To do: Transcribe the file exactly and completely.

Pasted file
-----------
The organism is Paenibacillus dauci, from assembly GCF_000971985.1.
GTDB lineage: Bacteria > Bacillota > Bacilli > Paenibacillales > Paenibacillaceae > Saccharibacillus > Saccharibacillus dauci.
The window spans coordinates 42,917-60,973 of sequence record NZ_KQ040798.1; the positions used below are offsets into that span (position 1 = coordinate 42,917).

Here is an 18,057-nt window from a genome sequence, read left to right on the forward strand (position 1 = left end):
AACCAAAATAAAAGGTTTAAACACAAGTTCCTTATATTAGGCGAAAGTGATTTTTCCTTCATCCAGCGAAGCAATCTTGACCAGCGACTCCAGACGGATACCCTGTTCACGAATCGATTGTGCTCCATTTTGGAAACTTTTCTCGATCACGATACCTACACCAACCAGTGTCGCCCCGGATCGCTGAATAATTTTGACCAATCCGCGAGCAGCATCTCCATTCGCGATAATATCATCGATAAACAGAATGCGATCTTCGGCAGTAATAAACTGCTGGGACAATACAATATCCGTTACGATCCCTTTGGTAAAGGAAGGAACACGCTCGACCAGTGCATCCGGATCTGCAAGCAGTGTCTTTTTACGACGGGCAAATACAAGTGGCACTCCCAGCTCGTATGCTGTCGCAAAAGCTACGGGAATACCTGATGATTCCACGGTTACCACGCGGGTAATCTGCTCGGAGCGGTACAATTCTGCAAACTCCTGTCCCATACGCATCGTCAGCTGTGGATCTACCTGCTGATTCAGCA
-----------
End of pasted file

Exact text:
The organism is Paenibacillus dauci, from assembly GCF_000971985.1.
GTDB lineage: Bacteria > Bacillota > Bacilli > Paenibacillales > Paenibacillaceae > Saccharibacillus > Saccharibacillus dauci.
The window spans coordinates 42,917-60,973 of sequence record NZ_KQ040798.1; the positions used below are offsets into that span (position 1 = coordinate 42,917).

Here is an 18,057-nt window from a genome sequence, read left to right on the forward strand (position 1 = left end):
AACCAAAATAAAAGGTTTAAACACAAGTTCCTTATATTAGGCGAAAGTGATTTTTCCTTCATCCAGCGAAGCAATCTTGACCAGCGACTCCAGACGGATACCCTGTTCACGAATCGATTGTGCTCCATTTTGGAAACTTTTCTCGATCACGATACCTACACCAACCAGTGTCGCCCCGGATCGCTGAATAATTTTGACCAATCCGCGAGCAGCATCTCCATTCGCGATAATATCATCGATAAACAGAATGCGATCTTCGGCAGTAATAAACTGCTGGGACAATACAATATCCGTTACGATCCCTTTGGTAAAGGAAGGAACACGCTCGACCAGTGCATCCGGATCTGCAAGCAGTGTCTTTTTACGACGGGCAAATACAAGTGGCACTCCCAGCTCGTATGCTGTCGCAAAAGCTACGGGAATACCTGATGATTCCACGGTTACCACGCGGGTAATCTGCTCGGAGCGGTACAATTCTGCAAACTCCTGTCCCATACGCATCGTCAGCTGTGGATCTACCTGCTGATTCAGCA